If you've recently started your training as a hairdresser, you've probably already discovered how important—and personal!—a hairdresser's own pair of scissors can be. As you progress through your training, it's important to get your own pair rather than relying on ones provided by your school; there will probably come a point in the course where the teachers and trainers ask all students to get their own scissors, but of course it's a good idea to get ahead of the game and pick yours up early.
Hairdressers can become extremely attached to their scissors, with some keeping the same pair all throughout their career and being reluctant to allow anyone else to touch or use them. They come at all price points from $20 to $1000+, so what you spend on them is up to you. It's important to invest in the highest-quality pair you can possibly afford, and to put a great deal of effort into caring for and maintaining them once you've got them—so here's what you're going to need to do.
- Keep them sharp. You should have your scissors professionally sharpened every 3-6 months. Don't be tempted to try and sharpen them yourself--there are plenty of professional hairdresser's sharpening services, and they're the only way to go.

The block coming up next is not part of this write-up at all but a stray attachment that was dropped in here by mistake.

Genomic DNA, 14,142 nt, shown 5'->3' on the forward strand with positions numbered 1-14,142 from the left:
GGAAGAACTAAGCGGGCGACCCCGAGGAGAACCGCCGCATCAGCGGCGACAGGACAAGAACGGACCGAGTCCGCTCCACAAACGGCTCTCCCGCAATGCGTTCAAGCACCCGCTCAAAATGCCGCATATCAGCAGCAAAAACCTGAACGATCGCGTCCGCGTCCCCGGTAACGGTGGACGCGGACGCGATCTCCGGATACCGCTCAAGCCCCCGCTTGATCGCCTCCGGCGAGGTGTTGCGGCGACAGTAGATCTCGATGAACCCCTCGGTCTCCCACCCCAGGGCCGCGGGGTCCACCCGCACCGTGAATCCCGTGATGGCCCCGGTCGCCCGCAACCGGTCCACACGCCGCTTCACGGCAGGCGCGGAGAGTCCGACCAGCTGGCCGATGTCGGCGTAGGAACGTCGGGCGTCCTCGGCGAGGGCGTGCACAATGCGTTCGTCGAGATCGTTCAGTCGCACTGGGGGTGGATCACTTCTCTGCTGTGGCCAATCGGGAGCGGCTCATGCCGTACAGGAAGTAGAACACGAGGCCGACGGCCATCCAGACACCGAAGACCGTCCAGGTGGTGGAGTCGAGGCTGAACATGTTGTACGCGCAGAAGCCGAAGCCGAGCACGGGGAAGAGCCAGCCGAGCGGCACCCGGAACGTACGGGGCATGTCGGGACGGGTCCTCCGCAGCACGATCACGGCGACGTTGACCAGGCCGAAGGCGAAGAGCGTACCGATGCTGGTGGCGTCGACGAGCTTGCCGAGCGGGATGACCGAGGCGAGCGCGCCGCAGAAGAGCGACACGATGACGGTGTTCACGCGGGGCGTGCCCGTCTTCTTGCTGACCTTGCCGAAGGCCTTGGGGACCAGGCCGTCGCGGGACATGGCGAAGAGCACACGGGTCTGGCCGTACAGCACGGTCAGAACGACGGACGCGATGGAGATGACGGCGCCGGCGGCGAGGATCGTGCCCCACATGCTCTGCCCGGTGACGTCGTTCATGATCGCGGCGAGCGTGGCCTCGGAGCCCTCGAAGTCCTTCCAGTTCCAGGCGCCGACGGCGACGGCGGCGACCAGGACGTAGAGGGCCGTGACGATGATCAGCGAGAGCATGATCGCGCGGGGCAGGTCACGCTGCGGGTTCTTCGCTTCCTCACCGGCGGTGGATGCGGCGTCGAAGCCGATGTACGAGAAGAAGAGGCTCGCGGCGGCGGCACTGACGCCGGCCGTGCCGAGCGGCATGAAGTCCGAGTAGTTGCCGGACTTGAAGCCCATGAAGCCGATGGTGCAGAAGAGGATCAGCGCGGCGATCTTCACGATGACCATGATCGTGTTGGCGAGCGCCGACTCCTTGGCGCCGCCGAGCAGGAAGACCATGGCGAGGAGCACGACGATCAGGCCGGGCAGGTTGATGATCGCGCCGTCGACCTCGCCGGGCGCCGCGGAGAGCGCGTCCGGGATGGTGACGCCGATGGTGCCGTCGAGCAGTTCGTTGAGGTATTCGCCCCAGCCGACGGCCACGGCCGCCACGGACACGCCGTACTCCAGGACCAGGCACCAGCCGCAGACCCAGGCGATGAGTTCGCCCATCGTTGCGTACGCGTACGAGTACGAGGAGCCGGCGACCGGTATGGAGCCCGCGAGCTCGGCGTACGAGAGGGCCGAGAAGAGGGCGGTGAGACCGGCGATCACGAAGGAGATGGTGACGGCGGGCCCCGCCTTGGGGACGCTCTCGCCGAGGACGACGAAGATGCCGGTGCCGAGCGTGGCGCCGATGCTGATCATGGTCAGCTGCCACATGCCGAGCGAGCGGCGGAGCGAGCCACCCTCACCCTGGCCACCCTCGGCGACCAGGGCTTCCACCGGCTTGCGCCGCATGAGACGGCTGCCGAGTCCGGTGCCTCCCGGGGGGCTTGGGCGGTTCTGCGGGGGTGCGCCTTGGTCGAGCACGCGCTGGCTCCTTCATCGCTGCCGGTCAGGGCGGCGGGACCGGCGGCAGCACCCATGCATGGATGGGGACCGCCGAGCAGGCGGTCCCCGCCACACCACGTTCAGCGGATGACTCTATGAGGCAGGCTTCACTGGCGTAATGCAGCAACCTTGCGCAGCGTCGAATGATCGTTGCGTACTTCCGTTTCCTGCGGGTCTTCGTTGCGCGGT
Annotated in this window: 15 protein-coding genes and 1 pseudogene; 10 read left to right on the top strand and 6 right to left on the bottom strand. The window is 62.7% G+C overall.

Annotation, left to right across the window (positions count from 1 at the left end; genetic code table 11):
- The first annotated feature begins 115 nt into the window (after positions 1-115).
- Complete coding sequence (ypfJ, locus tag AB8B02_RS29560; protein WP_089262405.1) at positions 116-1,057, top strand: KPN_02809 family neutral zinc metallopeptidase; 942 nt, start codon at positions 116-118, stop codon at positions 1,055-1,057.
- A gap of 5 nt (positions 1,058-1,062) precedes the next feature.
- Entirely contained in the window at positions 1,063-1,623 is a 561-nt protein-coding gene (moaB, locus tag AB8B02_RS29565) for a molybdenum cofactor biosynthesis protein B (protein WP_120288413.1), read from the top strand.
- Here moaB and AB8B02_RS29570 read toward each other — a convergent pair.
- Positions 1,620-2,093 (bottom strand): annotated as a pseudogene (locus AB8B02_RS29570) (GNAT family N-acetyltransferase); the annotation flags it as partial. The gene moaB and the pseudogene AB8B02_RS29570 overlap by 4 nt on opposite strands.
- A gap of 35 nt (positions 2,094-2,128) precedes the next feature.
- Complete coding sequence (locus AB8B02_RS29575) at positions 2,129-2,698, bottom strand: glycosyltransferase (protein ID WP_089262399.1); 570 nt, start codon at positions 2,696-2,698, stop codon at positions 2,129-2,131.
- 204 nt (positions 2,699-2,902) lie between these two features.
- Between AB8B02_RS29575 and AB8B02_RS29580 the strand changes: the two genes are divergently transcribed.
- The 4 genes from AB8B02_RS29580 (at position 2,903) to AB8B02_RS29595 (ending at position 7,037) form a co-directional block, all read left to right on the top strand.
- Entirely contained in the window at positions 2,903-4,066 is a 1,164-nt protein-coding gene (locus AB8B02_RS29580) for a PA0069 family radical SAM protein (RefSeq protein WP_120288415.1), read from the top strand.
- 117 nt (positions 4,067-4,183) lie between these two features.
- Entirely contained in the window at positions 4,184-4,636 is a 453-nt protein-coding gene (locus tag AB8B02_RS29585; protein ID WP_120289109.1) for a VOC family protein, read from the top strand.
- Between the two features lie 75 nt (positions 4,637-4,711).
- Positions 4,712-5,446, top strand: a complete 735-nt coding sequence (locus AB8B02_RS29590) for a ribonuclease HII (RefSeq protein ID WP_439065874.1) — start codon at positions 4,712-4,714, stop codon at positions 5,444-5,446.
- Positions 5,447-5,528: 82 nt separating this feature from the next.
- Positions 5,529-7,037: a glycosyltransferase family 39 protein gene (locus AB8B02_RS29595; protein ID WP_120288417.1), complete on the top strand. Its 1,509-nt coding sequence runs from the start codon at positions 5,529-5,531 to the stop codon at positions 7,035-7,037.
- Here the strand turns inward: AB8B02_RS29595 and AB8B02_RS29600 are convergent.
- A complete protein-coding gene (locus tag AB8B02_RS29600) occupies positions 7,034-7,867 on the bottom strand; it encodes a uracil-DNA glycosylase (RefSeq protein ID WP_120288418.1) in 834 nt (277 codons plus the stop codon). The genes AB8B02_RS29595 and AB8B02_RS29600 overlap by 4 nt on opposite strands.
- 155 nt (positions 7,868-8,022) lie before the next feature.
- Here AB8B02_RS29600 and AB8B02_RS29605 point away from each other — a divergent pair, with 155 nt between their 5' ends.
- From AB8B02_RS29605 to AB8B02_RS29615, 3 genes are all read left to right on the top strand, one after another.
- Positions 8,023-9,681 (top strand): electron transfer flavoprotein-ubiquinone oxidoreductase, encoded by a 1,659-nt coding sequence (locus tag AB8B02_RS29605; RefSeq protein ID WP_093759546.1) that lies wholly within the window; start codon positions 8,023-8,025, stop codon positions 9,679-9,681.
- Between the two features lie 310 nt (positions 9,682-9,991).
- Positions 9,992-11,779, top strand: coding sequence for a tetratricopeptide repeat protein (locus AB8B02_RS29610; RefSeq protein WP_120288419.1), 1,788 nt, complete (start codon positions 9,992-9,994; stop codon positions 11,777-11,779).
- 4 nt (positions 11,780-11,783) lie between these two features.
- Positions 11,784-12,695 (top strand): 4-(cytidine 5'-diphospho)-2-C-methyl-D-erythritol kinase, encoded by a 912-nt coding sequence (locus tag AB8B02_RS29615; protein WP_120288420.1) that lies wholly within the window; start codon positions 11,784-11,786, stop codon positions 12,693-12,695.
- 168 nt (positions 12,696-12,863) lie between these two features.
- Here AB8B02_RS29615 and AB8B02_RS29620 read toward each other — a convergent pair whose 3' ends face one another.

- Make sure they're protected. Storing your scissors in a pouch whenever you're not using them will help keep them clean, shiny and in perfect condition. Don't carry them anywhere in a bag without covering them first--your risk of damaging the blades or joints is far too high. Try as hard as you can not to drop them; treat them gently and with respect.
- Never misuse them. Your hairdressing scissors are just for hair--they should never, ever be used to cut thread or paper or anything other than hair. The blades will dull too quickly, and will never sharpen up quite well enough again.
- Don't forget your daily maintenance. Hairdressing scissors need to be cleaned at lubricated at the end of every working day to keep them in the best condition possible. Never leave them with old hair stuck inside them for longer than you absolutely have to! You should also check the tension on a daily basis. If they're too tight, the blades will grind together and wear out too quickly; if they're not tight enough, you'll have less control over them and may find that they end up with nicks from slipping loose.
- Ensure they're a good fit. Finger holes that are the wrong size for your hands can cause you pain and give you less control over the cut. Pick up a pair of finger guards to rectify the problem.
Your first pair of scissors can feel like a big responsibility—but they're also a rite of passage. All they need to keep them in tip-top condition is a little TLC and a few rules, and even a mid-range pair will serve you well.